President Donald Trump said last week that "nobody knew that health care could be so complicated."
"Maybe I should just say karma is a serious thing," said Neera Tanden, who was a top health official in the Obama administration. "Health care is hard. Governing is hard. And Republicans are now living with the fruits of never putting forward a plan and making promises they can't keep."
It's a strange place to be for the Democratic operatives and elected officials who saw their party devastated in part by Obamacare. And some can't help but feel a bit of cosmic justice as they watch Republicans, who passed their plan Friday in the House Ways and Means Committee, stuck in a policy quagmire they know all too well.
Jonathan Gruber, an MIT economist who helped design the Affordable Care Act, said health care policy is both extremely complicated and extraordinarily personal.
"It's healthcare, it should be easy. Everyone goes to the doctor. But it's super hard," Gruber said. "As a result, it's easy to demonize everything."
He added, "They (Republicans) have spent years trying to demonize Obamacare and say there was something better, but there was nothing better ... It's overall a sad story. I don't think anybody can feel good about this."
Clinton strategist James Carville, a veteran of both recent Democratic reform efforts, has a maxim that "the mover on health care loses," as he told Democratic donors at a January retreat in Florida. "To do something is to lose."
After years of unpopularity, nearly six-in-10 Americans now say they want to keep Obamacare or make only minor fixes to it. Fewer than four-in-10 call for repealing it or replacing, according to a new Monmouth Poll.
Republicans "now own the American health care system, which is something that they very effectively said that we owned for seven years," said Ben Wakana, a former spokesperson for Obama's Department of Health and Human Services.
"As you see this circular firing squad, part of the problem is they don't have any principles on health care," he added. "The thing that kept us grounded when things got hard was we had principles. That kept us all on the same team and in the same room."
"If you look at the big debates about health care starting with Truman, going to Nixon, going to Clinton, going to now, you find that on the surface, the issues look really straightforward because everybody agrees health care is a big mess. But then you peel it open and it's unbelievably complex," said Robert Blendon, a Harvard professor who studies the politics of health care. "It starts to break apart the minute you get into the details."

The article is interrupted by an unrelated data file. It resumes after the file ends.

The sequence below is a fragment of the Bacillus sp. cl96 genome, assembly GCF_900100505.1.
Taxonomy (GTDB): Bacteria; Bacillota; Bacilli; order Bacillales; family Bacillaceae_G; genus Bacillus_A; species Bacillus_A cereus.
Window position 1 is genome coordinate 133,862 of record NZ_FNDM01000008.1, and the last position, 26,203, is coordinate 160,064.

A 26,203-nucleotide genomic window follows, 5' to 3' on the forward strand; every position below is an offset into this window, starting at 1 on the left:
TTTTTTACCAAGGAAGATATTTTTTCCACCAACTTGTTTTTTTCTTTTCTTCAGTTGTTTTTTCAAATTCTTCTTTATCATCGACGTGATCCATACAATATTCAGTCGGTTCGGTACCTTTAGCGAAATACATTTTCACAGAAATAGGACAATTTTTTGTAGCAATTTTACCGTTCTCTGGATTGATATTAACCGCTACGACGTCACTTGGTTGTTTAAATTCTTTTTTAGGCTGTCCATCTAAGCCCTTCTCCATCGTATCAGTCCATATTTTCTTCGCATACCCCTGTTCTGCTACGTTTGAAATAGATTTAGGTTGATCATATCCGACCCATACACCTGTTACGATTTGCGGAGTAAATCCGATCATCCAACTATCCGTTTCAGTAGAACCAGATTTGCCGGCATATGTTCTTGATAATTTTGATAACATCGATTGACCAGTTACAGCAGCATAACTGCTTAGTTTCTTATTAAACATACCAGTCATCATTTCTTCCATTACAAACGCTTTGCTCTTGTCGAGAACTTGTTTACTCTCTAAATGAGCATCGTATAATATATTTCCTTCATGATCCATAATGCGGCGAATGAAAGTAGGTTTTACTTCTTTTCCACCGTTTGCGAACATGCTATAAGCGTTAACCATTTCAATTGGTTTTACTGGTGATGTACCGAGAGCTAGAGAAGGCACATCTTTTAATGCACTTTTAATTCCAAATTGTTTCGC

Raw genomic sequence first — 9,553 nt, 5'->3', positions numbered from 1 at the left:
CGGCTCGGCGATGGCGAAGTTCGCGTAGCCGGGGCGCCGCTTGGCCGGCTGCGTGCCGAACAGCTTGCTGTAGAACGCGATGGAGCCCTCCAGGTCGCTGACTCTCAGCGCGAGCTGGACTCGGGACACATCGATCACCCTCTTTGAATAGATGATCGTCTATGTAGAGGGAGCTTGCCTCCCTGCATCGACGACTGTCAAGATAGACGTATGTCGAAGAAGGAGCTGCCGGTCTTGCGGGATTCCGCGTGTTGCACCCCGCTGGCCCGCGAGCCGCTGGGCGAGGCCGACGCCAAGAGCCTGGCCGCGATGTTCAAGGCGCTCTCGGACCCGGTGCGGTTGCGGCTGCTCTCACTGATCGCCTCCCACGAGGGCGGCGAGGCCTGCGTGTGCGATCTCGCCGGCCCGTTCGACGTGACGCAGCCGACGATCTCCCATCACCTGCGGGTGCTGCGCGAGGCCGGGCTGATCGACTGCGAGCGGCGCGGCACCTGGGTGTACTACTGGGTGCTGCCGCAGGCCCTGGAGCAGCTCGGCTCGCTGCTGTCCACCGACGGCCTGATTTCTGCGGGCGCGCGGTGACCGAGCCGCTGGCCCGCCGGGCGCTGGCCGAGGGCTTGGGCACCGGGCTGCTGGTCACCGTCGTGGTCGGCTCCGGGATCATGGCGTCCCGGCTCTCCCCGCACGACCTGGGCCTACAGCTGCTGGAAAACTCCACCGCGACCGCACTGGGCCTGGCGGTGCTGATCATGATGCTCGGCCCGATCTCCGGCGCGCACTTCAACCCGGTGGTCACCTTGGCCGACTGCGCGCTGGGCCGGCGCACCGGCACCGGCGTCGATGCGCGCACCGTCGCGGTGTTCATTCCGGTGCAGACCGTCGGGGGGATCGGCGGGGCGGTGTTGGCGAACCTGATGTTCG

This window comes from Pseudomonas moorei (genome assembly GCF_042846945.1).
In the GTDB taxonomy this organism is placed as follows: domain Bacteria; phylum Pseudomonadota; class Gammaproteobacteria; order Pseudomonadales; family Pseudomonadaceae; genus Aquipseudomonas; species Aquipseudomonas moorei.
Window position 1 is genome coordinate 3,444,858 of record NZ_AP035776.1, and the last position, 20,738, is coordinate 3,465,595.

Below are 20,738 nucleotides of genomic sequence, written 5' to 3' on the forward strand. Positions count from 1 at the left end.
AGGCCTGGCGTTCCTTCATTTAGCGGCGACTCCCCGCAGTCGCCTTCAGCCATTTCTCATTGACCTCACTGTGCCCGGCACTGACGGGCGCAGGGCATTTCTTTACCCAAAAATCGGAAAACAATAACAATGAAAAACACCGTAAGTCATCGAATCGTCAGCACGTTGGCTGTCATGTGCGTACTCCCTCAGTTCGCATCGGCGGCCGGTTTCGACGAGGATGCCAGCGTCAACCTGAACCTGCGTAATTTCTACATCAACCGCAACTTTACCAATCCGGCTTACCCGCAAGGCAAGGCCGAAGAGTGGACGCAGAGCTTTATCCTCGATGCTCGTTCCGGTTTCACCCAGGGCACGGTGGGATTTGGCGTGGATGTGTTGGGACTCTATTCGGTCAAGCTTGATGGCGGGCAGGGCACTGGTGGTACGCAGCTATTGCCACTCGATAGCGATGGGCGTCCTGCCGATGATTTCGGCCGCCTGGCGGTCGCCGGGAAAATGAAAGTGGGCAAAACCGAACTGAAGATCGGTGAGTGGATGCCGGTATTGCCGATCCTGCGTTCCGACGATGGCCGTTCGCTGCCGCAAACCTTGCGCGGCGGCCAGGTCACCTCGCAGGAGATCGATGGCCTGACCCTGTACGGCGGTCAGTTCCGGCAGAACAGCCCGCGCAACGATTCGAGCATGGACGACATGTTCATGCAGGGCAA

That's exactly what happened after House Republicans rolled out their draft bill to repeal and replace Obamacare Monday night. The response swift and largely negative, leaving a plan seven-years-in-the-making in critical condition less than 24 hours after its public debut.
"The Republicans have done what Democrats couldn't: Brought the popularity of Obamacare to record levels. They made every election a referendum on Obamacare," said former Rep. Steve Israel, a Democrat.
Israel led House Democrats' election efforts during the brutal 2010 midterm, when Republicans rode an anti-Obama backlash to gain 63 seats. Now Israel anticipates Democrats will run on, instead of away from, health care.
"You can expect House Democrats to make the midterm election on 'Ryancare," he said.
Democrats have already started collecting sympathetic stories from people who credit the ACA with saving their lives.
And the party's campaign arms are zeroing in on a handful of provisions in the proposed draft they think are politically toxic: Funding cuts to efforts to fight the opioid epidemic, penalties for Planned Parenthood, and a tax break for insurance company CEOs who make more than $500,000 a year.
The 2018 midterm elections are still a ways off, but Democrats say they intend to put repeal front and center.
"GOP Senate candidates will now have to defend an agenda that protects the wealthy and well-connected at the expense of Americans who actually work for a living," said Maryland Sen. Chris Van Hollen, who chairs the Democratic Senatorial Campaign Committee. "Regardless of whether it gets a vote, we'll make sure there is no rock Republican Senate candidates can hide under."